Better Policy Choices.
The fundamental problem with ACA is that it continues an approach based on “first dollar” medical insurance. Without large deductibles or co-pays in first dollar insurance programs, persons who are in fact medically needy or just so-inclined, are not subject to the normal cost-disciplines about the amount or the character of the services they seek. That’s fine, so long as individuals are willing to pay for such luxurious insurance coverage. But to have mandated first dollar insurance coverage – and for an expanded scope and level of “minimum coverage” – was a mistake, particularly since the tax imposed on those who refuse to buy it is far too small. People are not stupid. The millions of young, healthy persons who heretofore have left themselves uninsured are mostly going to continue to do so and pay a small tax rather than pay a much larger premium. Without getting those many low risk people to participate in the pool, the pricing mechanism will force premiums much higher on the older, less healthy, more needy parts of the population. The young/healthies are not going to just play along from a sense of social altruism.
So, if “first dollar” insurance doesn’t impose usage discipline, thus forcing usage …and costs…higher than they need to be and if we’re going to tax people sufficiently to make them join the pool to keep even those costs down, what’s better? Mandating “last dollar” coverage for everyone…young, old, healthy, and ill…with no coverage exclusions or pre-existing conditions limitations…and taxing anyone who doesn’t buy such coverage in an amount that exceeds the premium charge. Since such coverage would only apply to costs above a high threshold, it would be relatively cheap, especially with all those young/healthies in the pool who will almost never get to their ceilings. The penalty tax wouldn’t have to be very big to get people to buy the insurance so they can avoid tax.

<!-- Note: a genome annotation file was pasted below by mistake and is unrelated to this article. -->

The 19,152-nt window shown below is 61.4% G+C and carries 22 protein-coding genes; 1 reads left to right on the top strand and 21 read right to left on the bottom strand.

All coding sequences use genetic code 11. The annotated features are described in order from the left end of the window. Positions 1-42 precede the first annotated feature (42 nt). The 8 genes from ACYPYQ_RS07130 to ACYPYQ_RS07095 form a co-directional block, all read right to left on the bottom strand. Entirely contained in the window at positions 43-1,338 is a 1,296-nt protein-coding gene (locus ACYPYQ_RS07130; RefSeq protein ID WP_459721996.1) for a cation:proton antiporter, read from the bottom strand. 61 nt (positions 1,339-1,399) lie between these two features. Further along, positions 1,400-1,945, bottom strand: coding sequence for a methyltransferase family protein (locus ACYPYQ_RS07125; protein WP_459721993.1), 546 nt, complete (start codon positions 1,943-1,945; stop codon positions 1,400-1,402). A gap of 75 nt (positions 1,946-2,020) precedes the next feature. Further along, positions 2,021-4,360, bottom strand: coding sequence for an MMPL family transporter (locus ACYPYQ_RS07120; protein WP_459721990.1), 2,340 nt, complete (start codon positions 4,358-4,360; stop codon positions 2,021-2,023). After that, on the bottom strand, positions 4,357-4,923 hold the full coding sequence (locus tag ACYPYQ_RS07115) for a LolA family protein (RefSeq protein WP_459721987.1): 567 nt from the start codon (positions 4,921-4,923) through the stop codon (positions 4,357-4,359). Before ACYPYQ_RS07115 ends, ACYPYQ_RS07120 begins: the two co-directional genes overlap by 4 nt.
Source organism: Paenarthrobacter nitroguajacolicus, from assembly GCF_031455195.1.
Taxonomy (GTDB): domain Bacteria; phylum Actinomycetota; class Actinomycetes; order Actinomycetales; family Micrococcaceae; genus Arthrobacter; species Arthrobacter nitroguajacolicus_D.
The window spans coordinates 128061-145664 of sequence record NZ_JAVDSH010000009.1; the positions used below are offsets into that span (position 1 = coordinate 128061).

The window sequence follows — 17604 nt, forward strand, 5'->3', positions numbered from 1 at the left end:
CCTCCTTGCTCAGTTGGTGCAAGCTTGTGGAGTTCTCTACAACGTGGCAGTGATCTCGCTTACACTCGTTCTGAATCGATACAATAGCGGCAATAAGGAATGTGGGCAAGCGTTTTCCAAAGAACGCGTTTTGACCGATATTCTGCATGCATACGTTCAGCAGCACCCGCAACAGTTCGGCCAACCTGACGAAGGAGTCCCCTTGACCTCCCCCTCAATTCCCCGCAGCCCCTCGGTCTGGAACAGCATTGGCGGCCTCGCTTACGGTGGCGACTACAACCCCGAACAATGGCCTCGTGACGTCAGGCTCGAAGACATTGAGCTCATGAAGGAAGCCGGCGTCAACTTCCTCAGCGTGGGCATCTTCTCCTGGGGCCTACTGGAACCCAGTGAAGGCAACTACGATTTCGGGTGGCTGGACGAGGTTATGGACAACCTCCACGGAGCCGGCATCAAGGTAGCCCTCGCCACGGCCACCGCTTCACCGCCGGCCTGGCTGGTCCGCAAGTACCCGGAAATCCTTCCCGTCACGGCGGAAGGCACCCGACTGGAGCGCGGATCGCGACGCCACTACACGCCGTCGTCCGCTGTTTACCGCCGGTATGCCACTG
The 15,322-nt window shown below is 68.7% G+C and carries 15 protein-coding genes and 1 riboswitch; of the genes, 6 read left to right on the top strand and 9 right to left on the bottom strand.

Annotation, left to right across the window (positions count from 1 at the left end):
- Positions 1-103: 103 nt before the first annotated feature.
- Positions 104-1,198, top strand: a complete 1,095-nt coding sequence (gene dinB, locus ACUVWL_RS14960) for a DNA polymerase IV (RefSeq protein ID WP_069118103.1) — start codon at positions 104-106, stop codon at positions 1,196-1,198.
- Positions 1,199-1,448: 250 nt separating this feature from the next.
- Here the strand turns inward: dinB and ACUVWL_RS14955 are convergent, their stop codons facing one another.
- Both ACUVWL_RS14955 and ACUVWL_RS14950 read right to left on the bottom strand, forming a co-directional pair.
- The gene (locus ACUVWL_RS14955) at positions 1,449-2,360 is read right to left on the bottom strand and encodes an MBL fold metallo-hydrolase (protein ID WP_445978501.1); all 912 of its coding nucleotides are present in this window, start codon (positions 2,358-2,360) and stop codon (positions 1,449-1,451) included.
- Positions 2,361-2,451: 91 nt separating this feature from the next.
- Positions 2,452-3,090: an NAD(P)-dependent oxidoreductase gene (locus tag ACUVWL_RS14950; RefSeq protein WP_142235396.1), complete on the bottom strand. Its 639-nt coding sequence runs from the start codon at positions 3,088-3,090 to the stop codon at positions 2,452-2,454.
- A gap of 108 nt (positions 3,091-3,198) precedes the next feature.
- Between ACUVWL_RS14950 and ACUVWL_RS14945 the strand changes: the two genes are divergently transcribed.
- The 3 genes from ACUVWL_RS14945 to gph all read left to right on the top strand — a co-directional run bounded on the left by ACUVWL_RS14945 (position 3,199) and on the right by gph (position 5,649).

With that “last dollar” mandated health care insurance regime, our society cures at least one of the greatest ills that now plagues us…the fact that some people are forced to exhaust all their other assets or are even bankrupted by extreme cases of health care costs. Even more importantly, we can gradually shift everyone’s expectations about access to basic or pre-catastrophic health care to a more rationally priced system based on actual supply and demand. We rely on self interest and individuals’ budget constraints to ration virtually all other goods and services. There is no fundamental difference here with health care. The rich will always get more and better, as they do in everything else; and for those who can afford it or are willing to sacrifice other consumption, most people will be able to buy some version of pre-catastrophic coverage, if they want it. Many people will, rationally, opt out or purchase only the thinnest coverage. That may not be what the more paternalistic among us would prefer, but it is thoroughly consistent with the preferences for free consumer choice we generally hold sacred.
So, the problem in November 2013 is not in the debacle of the healthcare.gov website nor with the President’s and the Democratic Congressional majorities’ failure to tell the whole truth to the American people when ACA was becoming law in 2010. The problem was and is its having adopted the wrong strategy. Forget about fixing the website; let’s fix the strategy!